BURN FOR YEARS;
Starting In Refuse After Digging
And Process Is Like Spon
taneous Combustion
my Tl Askoylatril l*r**i.)
SPRINGFIELD. ILL.. Feb. 3 —Fires
burning for years in coal mines, deep
beneath the ground, are one of the j
unsolved problems of coal mining In i
Illinois.
Many of these fires, walled up years j
ago. recently have caused trouble in
southern Illirfois mines, according to'
Robert M. Medill, director of the state
department of Mines and Minerals.
The Donk 1 rothers mine at Col
linsville. the North Mine of the Illi
nois and Indiana Coal Corporation at
Wilt, and several mines near Spring
field have been compelled recently to
steal up portions of their workings
to prevent the spread of these
smouldering furnaces, which burn
without stopping in the hidden j
chatnl ers underground. One nine
was ordered closed entirely.
The fires start in the refuse which |
is left after the coal is dug and are
caused by a process similar to spon
taneous combustion, according to Mr.
Medill. The miners call them “gob I
fires," from the word applied by coal j
diggers to the debris in the mine. ,
No Flaring But Burn Slowly
They do not flare up in flame, but!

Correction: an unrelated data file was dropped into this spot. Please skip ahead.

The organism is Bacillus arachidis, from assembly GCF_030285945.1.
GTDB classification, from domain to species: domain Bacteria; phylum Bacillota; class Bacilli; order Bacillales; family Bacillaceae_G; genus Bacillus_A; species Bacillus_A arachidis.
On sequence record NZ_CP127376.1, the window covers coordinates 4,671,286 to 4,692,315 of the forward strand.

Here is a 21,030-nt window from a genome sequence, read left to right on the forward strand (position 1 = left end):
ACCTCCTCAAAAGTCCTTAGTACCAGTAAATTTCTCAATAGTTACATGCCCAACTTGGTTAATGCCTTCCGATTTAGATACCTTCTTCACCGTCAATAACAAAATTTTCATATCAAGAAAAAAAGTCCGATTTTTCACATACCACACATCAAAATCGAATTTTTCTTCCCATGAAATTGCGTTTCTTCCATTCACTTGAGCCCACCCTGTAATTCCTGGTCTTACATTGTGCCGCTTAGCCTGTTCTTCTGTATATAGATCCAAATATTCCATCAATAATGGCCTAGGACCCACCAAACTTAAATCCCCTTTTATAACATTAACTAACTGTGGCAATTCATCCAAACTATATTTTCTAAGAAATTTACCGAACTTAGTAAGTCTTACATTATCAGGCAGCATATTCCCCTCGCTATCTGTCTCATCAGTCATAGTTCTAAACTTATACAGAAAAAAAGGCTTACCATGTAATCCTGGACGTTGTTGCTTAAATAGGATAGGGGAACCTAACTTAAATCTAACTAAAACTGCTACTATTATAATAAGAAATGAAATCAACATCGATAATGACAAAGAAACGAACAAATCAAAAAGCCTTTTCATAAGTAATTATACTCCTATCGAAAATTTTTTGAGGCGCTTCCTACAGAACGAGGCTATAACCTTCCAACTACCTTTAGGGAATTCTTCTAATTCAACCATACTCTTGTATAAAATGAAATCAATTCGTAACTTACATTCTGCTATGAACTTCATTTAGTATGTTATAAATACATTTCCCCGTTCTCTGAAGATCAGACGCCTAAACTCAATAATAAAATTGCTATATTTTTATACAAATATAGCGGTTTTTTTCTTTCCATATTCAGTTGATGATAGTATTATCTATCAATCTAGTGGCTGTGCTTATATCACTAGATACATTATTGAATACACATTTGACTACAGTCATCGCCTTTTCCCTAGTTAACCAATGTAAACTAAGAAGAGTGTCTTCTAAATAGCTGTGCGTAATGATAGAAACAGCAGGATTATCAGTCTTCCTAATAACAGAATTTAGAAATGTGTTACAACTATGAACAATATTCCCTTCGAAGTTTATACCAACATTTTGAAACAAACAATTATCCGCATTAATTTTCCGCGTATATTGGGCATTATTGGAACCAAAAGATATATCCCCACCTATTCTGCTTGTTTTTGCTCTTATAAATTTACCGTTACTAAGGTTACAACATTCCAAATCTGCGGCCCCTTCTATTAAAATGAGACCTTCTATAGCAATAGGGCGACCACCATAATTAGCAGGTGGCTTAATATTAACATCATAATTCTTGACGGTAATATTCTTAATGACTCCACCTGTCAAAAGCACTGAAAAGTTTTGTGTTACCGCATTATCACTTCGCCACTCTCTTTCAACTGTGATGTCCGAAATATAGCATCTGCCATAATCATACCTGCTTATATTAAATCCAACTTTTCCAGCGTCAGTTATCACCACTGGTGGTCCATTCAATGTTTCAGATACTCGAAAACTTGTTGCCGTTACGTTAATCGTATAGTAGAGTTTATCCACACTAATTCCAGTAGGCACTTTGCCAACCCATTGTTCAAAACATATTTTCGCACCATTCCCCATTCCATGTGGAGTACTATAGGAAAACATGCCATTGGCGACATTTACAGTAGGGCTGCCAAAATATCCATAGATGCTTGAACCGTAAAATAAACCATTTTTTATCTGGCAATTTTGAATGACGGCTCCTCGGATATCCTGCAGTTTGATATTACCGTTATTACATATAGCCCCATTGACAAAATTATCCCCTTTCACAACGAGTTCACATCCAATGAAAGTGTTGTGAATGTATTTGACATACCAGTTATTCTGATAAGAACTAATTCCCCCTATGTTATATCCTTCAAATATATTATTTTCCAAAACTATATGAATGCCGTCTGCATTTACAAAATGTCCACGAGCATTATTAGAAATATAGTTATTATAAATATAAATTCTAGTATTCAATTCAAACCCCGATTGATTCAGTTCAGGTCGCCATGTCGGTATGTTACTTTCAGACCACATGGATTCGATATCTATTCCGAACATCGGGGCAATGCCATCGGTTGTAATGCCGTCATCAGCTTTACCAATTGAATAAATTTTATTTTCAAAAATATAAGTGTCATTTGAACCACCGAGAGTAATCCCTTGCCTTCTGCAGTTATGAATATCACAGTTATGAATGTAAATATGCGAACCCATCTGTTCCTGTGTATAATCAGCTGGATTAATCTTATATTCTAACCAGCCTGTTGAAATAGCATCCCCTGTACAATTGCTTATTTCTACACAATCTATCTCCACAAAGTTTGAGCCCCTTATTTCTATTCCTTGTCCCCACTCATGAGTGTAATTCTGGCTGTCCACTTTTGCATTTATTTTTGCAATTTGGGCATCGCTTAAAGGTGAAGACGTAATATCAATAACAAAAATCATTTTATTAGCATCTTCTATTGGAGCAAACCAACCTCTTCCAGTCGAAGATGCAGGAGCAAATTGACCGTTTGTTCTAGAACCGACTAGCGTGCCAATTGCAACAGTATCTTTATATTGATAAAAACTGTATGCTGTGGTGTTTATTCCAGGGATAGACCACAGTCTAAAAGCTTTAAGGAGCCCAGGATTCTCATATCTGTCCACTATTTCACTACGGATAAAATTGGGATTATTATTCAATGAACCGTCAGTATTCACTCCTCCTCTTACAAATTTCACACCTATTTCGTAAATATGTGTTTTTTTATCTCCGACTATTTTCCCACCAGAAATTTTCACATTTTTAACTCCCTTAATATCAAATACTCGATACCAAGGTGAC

burn slowly, smouldering away for
years until thav eat themselves out of
fuel. Chambers where these fires :
start become a mass of live red coals
and must le sealed up to keep the j
air from them.
The trouble is caused when a lire
eats its way through a wall and
threatens to break through into the
mine workings. Some time the
smouldering coals eat up the sup-!
porting coal pillars resulting In
weakening the support for the ground
al ove. ,
Theso fires cannot be extinguished
by water. Mr Medill stated. Water
only makes them worse. It Is the
chemicalization resulting from the
mixing of water and the refuse that
causes the original combustion. The!
only way to stop the fires is to re-1
move the burning coals from the
mine Many such fires may le seen
on slack piles on the surface in this |
section of the stato. These can be'
flooded with water and extinguished,
Mr. Medill stated.
postalsawngsln
ANNAPOLIS FOR 1922
AMOUNTED TO 515,125
More than ten million dollars worth
of Treasury Savings Certificates were
purchased in the Fifth Federal Re
serve District in 1922. the exact fig
ures being $10,512,893, according to a